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Article: A Hitch in its Step: PACE Trial Indicates CBT/GET No Cure For CFS, 60% of Patients Show No

Discussion in 'Phoenix Rising Articles' started by Phoenix Rising Team, Feb 19, 2011.

  1. Dolphin

    Dolphin Senior Member

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    Well said, Mark.
    In particular, GET and CBT based on GET fall right into those philosophies you mention: "you can get better if you try hard enough" and the corollary, "you're not getting better because you're not trying hard enough".
  2. Dolphin

    Dolphin Senior Member

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    There are follow-up studies planned. I think the authors have permission to follow them for up to 5 years e.g. look at people's medical records (?).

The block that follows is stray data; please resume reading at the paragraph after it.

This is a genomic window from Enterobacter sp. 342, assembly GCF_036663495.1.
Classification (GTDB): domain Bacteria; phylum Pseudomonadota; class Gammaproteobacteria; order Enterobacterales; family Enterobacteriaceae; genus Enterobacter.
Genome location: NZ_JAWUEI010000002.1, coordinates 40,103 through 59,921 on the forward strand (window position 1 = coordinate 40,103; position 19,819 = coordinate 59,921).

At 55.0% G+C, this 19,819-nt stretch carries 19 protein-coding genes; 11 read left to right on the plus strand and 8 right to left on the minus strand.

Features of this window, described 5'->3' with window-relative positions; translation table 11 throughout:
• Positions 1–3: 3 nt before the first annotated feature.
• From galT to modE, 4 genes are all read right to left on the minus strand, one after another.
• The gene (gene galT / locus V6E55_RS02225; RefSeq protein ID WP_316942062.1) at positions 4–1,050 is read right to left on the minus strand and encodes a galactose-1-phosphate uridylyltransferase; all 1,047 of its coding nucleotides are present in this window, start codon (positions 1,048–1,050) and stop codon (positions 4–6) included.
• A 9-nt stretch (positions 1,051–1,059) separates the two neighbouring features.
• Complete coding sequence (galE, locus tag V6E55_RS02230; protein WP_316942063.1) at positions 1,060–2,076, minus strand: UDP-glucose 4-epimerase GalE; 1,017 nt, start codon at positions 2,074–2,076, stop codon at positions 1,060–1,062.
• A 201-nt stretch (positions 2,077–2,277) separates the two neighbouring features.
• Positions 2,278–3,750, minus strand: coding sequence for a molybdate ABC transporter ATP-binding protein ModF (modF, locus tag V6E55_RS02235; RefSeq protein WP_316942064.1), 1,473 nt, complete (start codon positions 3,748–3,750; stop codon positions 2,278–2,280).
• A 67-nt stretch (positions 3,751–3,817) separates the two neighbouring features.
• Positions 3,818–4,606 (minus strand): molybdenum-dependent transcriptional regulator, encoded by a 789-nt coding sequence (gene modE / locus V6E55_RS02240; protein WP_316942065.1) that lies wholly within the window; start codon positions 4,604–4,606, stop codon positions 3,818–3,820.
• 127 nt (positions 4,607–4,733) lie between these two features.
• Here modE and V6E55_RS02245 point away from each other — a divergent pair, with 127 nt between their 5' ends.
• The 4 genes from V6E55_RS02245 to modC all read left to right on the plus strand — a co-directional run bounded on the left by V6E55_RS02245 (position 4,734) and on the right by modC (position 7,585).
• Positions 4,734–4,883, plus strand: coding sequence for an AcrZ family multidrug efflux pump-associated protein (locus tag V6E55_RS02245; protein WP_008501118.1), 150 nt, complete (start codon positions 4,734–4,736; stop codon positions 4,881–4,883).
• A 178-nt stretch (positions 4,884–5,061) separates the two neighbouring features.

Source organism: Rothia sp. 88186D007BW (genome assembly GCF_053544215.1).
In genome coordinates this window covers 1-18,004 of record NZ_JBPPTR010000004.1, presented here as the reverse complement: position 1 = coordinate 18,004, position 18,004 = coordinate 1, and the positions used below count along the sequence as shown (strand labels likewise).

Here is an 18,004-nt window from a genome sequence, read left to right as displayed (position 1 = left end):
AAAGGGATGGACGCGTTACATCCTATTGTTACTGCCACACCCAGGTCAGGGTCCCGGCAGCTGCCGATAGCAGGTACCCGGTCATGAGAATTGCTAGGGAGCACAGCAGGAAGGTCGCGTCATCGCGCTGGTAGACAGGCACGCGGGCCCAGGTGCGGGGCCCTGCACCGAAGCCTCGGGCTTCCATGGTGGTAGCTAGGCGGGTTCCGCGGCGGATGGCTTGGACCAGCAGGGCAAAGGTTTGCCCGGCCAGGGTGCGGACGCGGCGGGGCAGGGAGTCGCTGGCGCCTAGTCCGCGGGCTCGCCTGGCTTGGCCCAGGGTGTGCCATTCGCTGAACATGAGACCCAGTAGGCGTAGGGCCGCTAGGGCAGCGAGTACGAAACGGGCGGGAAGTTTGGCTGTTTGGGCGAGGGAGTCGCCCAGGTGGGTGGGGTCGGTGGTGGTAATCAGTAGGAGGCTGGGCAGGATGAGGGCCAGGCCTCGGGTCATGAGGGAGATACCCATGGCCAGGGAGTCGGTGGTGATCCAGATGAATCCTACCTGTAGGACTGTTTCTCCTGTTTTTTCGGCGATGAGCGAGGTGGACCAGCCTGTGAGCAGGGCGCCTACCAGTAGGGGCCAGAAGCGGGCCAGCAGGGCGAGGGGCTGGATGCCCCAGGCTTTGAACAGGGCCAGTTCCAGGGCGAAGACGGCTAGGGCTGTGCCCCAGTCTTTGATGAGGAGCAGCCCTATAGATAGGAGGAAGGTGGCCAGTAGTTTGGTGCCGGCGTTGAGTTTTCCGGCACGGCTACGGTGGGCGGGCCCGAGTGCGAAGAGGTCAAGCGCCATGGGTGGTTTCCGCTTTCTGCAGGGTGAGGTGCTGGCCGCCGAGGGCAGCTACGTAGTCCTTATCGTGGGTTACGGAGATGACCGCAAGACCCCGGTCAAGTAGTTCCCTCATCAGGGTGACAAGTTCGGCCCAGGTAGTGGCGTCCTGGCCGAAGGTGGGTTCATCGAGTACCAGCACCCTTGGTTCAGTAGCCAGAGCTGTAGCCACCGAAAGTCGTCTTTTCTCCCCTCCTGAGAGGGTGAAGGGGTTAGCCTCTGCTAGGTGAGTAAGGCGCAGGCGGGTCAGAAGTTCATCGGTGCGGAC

However, I'm not sure I can remember many/any of the details - and they may not have said what the details were. So we may only get to hear what they want us to hear.

    The independent team idea is interesting.
  3. Mark

    Mark Acting CEO

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    One thing we do know Cort, is that it only 'helps' a fairly small proportion of patients - less than half of the subset of ME/CFS they selected here - to any extent at all, and it helps those people to a very small extent. Whether the benefits will prove to be sustained, I rather doubt. And that is out of a group that has been carefully selected to contain nobody with immune abnormalities, neurological problems, etc. Was it about 40% of them that you said were already on anti-depressants and were diagnosed with psychiatric conditions? Any analysis of whether those were precisely the patients who tended to see a benefit?